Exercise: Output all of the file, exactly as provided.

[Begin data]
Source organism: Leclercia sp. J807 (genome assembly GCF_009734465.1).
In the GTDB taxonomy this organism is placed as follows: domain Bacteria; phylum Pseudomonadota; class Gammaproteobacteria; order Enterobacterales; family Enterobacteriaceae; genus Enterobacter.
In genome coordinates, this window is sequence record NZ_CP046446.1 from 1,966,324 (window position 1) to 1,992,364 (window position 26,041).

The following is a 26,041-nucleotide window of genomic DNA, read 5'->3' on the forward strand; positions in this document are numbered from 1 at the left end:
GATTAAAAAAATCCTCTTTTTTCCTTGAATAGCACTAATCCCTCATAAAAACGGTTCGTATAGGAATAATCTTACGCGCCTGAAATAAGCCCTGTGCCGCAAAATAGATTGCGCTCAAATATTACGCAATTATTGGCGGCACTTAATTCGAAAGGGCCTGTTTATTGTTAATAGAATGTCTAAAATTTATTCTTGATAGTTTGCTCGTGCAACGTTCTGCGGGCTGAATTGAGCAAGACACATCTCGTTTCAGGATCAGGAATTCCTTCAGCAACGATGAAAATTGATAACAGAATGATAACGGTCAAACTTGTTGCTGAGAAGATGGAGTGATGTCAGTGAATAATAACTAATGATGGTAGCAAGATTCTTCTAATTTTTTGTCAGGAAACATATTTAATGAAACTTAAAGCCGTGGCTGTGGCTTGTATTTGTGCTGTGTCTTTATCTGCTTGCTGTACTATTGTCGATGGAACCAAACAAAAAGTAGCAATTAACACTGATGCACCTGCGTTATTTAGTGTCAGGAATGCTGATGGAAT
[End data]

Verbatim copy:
Source organism: Leclercia sp. J807 (genome assembly GCF_009734465.1).
In the GTDB taxonomy this organism is placed as follows: domain Bacteria; phylum Pseudomonadota; class Gammaproteobacteria; order Enterobacterales; family Enterobacteriaceae; genus Enterobacter.
In genome coordinates, this window is sequence record NZ_CP046446.1 from 1,966,324 (window position 1) to 1,992,364 (window position 26,041).

The following is a 26,041-nucleotide window of genomic DNA, read 5'->3' on the forward strand; positions in this document are numbered from 1 at the left end:
GATTAAAAAAATCCTCTTTTTTCCTTGAATAGCACTAATCCCTCATAAAAACGGTTCGTATAGGAATAATCTTACGCGCCTGAAATAAGCCCTGTGCCGCAAAATAGATTGCGCTCAAATATTACGCAATTATTGGCGGCACTTAATTCGAAAGGGCCTGTTTATTGTTAATAGAATGTCTAAAATTTATTCTTGATAGTTTGCTCGTGCAACGTTCTGCGGGCTGAATTGAGCAAGACACATCTCGTTTCAGGATCAGGAATTCCTTCAGCAACGATGAAAATTGATAACAGAATGATAACGGTCAAACTTGTTGCTGAGAAGATGGAGTGATGTCAGTGAATAATAACTAATGATGGTAGCAAGATTCTTCTAATTTTTTGTCAGGAAACATATTTAATGAAACTTAAAGCCGTGGCTGTGGCTTGTATTTGTGCTGTGTCTTTATCTGCTTGCTGTACTATTGTCGATGGAACCAAACAAAAAGTAGCAATTAACACTGATGCACCTGCGTTATTTAGTGTCAGGAATGCTGATGGAAT